Monday 27 July 2020

Querelle of Brest - Jean Genet (1947)

Rating: Excellent

I've long known about Jean Genet by reputation, but initially through Bowie's sneaky play on his name for the 1973 song The Jean Gene. I found a copy of Querelle of Best in WA's Mostly Books about five years ago when it was closing down. I was amazed at the time as it was the only Genet book I'd ever seen around. I didn't really know what to expect, but such was the quality of Genet's prose within the first few pages I felt more than willing to be be immersed in the seedy sailor world of Querelle. Ah yes, Querelle - a young sailor (matelot) full of raw sexual swagger, ranging about in the fog shrouded harbour town of Brest in the south-west of France. Querelle is somewhat of a sociopath, robbing, killing and taking advantage of those around him. He also just happens to be gay and most of the sex in this novel is of the homosexual kind; some of it is quite explicit, but some is merely implied. If Querelle of Brest were published today it would still be regarded as shocking, but not necessarily due to to the homosexual sex scenes (although they'd still shock some people, but then they wouldn't be reading Genet in the first place really), rather it would be for the extreme psychologies of Querelle and many of the other characters. There's not a great deal of love in this novel, rather human relations are presented as sadomasochistic and desperate. Coupled with Genet's unyieldingly rigorous prose style, this makes for compelling reading.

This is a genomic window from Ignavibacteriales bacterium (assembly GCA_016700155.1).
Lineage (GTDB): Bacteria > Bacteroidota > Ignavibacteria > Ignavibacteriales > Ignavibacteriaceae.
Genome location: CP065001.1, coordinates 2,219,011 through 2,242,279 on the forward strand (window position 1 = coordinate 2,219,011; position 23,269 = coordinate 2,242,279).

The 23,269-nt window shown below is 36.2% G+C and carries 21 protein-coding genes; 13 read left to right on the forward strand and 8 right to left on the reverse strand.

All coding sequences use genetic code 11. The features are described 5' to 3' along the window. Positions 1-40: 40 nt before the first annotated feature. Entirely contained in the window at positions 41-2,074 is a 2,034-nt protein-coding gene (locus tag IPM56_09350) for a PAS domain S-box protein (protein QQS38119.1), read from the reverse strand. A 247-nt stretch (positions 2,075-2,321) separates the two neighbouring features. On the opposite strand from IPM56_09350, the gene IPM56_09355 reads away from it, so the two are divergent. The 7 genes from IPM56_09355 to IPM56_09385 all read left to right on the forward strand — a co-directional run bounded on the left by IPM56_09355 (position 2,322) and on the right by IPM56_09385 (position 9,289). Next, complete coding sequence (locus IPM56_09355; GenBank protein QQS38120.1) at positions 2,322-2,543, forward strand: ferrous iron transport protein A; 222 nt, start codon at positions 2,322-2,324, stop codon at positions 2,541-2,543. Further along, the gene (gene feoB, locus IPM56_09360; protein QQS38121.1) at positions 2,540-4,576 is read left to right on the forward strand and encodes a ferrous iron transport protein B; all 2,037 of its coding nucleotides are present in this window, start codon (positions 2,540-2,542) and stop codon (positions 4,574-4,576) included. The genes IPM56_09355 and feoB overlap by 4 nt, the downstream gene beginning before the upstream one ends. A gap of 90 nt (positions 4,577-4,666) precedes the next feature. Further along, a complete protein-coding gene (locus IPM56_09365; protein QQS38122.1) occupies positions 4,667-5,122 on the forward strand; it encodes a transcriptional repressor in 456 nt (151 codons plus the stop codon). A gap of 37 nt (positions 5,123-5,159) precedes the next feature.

Genet was certainly a great writer, although style-wise barely any authors write with such florid and knowing prose any more. No doubt the likes of Bukowski would have hated Genet's style, being the opposite of his pared back existential prose. The novel flirts with postmodernism, with its slightly hyperreal tone, fragmented form (although subtly) and Genet's meta authorial interjections; even suggesting toward the end of the narrative that Querelle had being getting up to things that were unknown even to the author. Since finishing the novel I've read that one of Genet's main themes in his work over-all was the struggle for identity. Many of the characters in the novel, including Querelle himself, are in a state of psychological flux, and as such the homosexual elements throughout the novel are actually secondary to the exploration of the human psyche. However this would not stop many people from being perturbed by some of the scenes in the novel and I had to be a bit careful reading it on the train lest someone read over my shoulder, receiving an early morning shock to their conservative senses. Still, I'm sure Genet would have enjoyed the thought of one of his novels' still causing consternation seventy or so years after publication.

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